Among all the rumblings in the soccer community that the NWSL marketing contains a sense of entitlement and is coming over as arrogant, comes a localized controversy which in the eyes of some, is sending out the wrong message about women’s football.
Eight clubs are set to take the field in the new league which has the backing of US Soccer, the Canadian Soccer Association and the FMF (Federación Mexicana de Fútbol).
The Portland franchise named its club the Portland Thorns to a general acclaim that the name had been well chosen, given the city’s nickname as ‘the Rose City’.
The Thorns franchise is owned by Portland Timbers owner Merritt Paulson and has seemingly hired the entire executive and marketing staff as the MLS Timbers in an eerie recurrence of 2008, when Seattle Seahawks staff mysteriously appeared in every available post at Sounders FC.
That perhaps would be less of note as events in Seattle as one may think women’s soccer is more similar to men’s soccer than NFL is to Major League Soccer.
However the ire of some in Portland has been raised by the merchandising of t-shirts for the NWSL club with the logo ‘Feelin Thorny?’ which some are considering to be sexist.
A Facebook Page has been set up by fans who object and wish to have the product discontinued.
One poster on that page Catherine Hartman Watts considers it inappropriate for the Front Office to be conjuring the imagery:
“It is one thing for the supporters groups to have a laugh and create something like this. Entirely another for a professional organization to do it.”
Another poster, Courtney Berry juxtaposes whether the Timbers would equally sexualise their male athletes:
“What makes you think that producing a t-shirt with the phrase “Feeling Thorny?” is a good idea? Why the need to sexualize merchandise for a women’s sport, or any sport for that matter?
It’s as tasteless as selling a shirt at Timbers games that says “Got wood?” This is such a disappointment and missed opportunity to promote the strength and ability of these women. I hope you’ll reconsider the design and replace it with something more empowering and tactful.”
Another poster on that page, Jodi Burckhart, was not too aggravated about the matter until Thorns and Timbers owner Merritt Paulson took to twitter but did not defend the t-shirts, opting instead to attack the protestors.
“Wasn’t actually super aggravated until I read MP’s Twitter feed regarding this. Just silly that instead of taking a few minutes and considering that someone else’s opinions might have validity even though different from his own, he immediately becomes defensive and dismissive. Now I have to write a letter. *sigh*”
The tweet that annoyed Ms Burckhart read:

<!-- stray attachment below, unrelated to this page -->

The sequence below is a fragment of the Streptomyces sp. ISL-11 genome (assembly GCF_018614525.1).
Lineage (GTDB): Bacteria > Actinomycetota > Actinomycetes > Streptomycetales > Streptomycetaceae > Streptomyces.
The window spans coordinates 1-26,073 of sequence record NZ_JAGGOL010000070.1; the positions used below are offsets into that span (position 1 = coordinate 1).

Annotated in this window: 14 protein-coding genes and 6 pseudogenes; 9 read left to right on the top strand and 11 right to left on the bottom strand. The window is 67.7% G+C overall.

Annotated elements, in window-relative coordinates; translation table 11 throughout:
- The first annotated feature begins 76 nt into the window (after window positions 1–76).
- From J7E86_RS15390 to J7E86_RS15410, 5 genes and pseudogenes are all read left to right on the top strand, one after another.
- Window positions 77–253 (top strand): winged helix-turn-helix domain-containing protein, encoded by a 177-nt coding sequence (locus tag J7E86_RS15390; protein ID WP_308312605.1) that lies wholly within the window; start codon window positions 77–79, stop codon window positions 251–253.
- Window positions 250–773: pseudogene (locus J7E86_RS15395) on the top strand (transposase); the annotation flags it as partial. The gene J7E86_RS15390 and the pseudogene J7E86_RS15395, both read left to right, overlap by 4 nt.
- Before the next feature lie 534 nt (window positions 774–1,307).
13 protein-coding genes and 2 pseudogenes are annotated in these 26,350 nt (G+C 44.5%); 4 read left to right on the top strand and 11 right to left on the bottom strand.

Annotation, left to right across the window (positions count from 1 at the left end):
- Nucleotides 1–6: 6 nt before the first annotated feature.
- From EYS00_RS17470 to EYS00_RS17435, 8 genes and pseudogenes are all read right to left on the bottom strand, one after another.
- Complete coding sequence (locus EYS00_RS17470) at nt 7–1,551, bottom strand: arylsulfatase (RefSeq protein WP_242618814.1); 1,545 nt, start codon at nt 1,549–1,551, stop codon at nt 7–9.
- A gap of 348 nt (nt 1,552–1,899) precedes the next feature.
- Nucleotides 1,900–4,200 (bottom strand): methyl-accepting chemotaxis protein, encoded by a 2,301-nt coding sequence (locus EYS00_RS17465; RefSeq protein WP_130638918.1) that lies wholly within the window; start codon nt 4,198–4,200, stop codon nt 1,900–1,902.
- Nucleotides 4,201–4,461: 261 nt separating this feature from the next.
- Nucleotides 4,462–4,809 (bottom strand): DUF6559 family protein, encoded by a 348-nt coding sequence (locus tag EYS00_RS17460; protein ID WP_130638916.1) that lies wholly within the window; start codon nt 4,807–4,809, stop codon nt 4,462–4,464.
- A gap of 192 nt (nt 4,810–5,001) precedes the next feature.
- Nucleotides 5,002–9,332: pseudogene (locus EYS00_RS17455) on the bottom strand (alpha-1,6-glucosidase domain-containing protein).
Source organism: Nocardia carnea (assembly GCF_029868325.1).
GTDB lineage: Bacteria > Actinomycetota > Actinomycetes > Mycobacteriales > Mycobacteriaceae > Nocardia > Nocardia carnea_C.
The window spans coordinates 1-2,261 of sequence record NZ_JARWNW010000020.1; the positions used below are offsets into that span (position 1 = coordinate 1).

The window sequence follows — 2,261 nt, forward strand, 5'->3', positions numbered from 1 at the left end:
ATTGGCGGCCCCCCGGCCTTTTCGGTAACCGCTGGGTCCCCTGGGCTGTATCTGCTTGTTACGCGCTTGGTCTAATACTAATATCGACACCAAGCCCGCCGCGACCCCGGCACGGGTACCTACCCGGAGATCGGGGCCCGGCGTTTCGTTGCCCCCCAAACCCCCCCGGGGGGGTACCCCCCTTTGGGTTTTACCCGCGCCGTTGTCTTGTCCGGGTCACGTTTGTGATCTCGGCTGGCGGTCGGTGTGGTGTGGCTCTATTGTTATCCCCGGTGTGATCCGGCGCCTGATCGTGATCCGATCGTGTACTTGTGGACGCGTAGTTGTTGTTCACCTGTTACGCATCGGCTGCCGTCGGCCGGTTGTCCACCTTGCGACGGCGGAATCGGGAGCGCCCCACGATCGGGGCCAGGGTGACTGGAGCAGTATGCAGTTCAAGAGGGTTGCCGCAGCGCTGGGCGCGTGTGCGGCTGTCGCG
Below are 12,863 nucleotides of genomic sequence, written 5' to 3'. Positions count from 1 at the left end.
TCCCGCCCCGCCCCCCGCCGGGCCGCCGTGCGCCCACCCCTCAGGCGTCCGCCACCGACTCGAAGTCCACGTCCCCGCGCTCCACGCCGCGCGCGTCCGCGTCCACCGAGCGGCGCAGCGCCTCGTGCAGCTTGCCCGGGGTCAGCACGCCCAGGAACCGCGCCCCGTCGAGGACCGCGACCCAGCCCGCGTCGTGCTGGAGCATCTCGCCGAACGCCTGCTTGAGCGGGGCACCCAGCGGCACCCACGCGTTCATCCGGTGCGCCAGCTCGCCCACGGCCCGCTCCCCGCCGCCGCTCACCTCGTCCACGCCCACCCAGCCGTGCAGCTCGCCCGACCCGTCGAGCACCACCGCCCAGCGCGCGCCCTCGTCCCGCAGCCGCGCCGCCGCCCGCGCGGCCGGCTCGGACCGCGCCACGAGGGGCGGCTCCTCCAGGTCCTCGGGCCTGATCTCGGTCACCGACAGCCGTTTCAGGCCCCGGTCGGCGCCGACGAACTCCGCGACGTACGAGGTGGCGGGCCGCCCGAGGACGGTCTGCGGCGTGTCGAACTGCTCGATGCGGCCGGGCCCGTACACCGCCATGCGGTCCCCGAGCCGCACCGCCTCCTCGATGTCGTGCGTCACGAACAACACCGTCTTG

“not worth engaing with someone who thinks a t-shirt is a statement. my statement on women’s sports was launching the Thorns”
Paulson did invest heavily in the franchise and may feel that his money has made the statement of support for the women’s game. To also be fair, he’s certainly posted more dismissive tweets at Timbers fans in the past.
He also responded to one fan by recommending she wear an equivalent t-shirt during a Timbers game:
“and you can wear a “got wood?” shirt if you’d like for your PTFC capo’ing. coming soon ”
adding in another tweet:
“I was unaware we have such prudes for supporters.”
It is not just female Timbers fans who are unhappy. A male Timbers fans messaging Paulson on Twitter wrote:
By having that in thornsfc store, you’re saying you’re happy with tits & ass being draw for your fanbase.
The bone of contention appears to be that the word thorny rhymes with horny and sexualises the product in an environment where a predominantly male controlled sports media often considers more than the sporting ability of female athletes in their coverage.
Although the issue may be localised here, it is not the first time that male attitudes to female football players has caused offence.
In 2004 FIFA President Sepp Blatter recommended that female players wear tighter and skimpier outfits to increase interest in the sport, remarks which were described by England and Charlton goalkeeper Pauline Cope as “typical of a bloke”.
The Discontinue Portland Thorns “Feelin’ Thorny?” Merchandise Facebook Group page began at just 3pm on Thursday and so far has accrued 35 Facebook likes in its first two hours, but these matters have a habit of reaching large numbers of people virally at great speed.
Paulson has also pointed out that the idea ‘came from prominent female staff member of the Thorns’ in another tweet.
A club press release this evening made no mention of the controversy but pointed out that Portland Thorns FC and Girls, Inc. joined forces recently to help celebrate International Women’s Day.
Portland Thorns add Girls, Inc. to the team at Power of the Purse event (Portland Timbers website)
Bring Back the Feelin’ Thorny T-shirts (Facebook Page)